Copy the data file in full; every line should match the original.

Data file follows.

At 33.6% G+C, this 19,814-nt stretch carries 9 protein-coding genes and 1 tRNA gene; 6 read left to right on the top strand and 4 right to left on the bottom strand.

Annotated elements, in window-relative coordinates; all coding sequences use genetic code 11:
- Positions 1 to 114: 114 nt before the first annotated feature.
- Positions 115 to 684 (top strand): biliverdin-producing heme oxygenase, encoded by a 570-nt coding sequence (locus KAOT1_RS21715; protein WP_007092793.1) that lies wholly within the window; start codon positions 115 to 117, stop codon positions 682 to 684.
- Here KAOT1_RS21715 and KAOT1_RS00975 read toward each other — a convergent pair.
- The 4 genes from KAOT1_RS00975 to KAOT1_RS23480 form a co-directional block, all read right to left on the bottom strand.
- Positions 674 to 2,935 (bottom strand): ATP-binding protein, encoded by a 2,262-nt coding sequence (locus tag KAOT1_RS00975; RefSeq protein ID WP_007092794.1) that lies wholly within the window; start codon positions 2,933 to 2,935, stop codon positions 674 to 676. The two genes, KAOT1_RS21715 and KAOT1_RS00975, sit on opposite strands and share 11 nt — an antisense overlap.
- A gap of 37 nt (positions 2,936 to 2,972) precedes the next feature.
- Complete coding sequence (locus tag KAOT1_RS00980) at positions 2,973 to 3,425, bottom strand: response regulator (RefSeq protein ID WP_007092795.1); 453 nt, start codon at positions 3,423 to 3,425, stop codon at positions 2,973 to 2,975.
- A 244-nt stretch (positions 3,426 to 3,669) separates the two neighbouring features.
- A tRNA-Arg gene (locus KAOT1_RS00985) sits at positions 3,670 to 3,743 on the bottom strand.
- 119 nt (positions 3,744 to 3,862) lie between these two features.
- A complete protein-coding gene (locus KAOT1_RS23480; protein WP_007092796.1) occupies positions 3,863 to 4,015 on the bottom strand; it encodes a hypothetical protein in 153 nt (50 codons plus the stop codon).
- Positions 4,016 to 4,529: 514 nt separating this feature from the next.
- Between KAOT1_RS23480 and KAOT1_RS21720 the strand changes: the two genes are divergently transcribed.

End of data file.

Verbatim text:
At 33.6% G+C, this 19,814-nt stretch carries 9 protein-coding genes and 1 tRNA gene; 6 read left to right on the top strand and 4 right to left on the bottom strand.

Annotated elements, in window-relative coordinates; all coding sequences use genetic code 11:
- Positions 1 to 114: 114 nt before the first annotated feature.
- Positions 115 to 684 (top strand): biliverdin-producing heme oxygenase, encoded by a 570-nt coding sequence (locus KAOT1_RS21715; protein WP_007092793.1) that lies wholly within the window; start codon positions 115 to 117, stop codon positions 682 to 684.
- Here KAOT1_RS21715 and KAOT1_RS00975 read toward each other — a convergent pair.
- The 4 genes from KAOT1_RS00975 to KAOT1_RS23480 form a co-directional block, all read right to left on the bottom strand.
- Positions 674 to 2,935 (bottom strand): ATP-binding protein, encoded by a 2,262-nt coding sequence (locus tag KAOT1_RS00975; RefSeq protein ID WP_007092794.1) that lies wholly within the window; start codon positions 2,933 to 2,935, stop codon positions 674 to 676. The two genes, KAOT1_RS21715 and KAOT1_RS00975, sit on opposite strands and share 11 nt — an antisense overlap.
- A gap of 37 nt (positions 2,936 to 2,972) precedes the next feature.
- Complete coding sequence (locus tag KAOT1_RS00980) at positions 2,973 to 3,425, bottom strand: response regulator (RefSeq protein ID WP_007092795.1); 453 nt, start codon at positions 3,423 to 3,425, stop codon at positions 2,973 to 2,975.
- A 244-nt stretch (positions 3,426 to 3,669) separates the two neighbouring features.
- A tRNA-Arg gene (locus KAOT1_RS00985) sits at positions 3,670 to 3,743 on the bottom strand.
- 119 nt (positions 3,744 to 3,862) lie between these two features.
- A complete protein-coding gene (locus KAOT1_RS23480; protein WP_007092796.1) occupies positions 3,863 to 4,015 on the bottom strand; it encodes a hypothetical protein in 153 nt (50 codons plus the stop codon).
- Positions 4,016 to 4,529: 514 nt separating this feature from the next.
- Between KAOT1_RS23480 and KAOT1_RS21720 the strand changes: the two genes are divergently transcribed.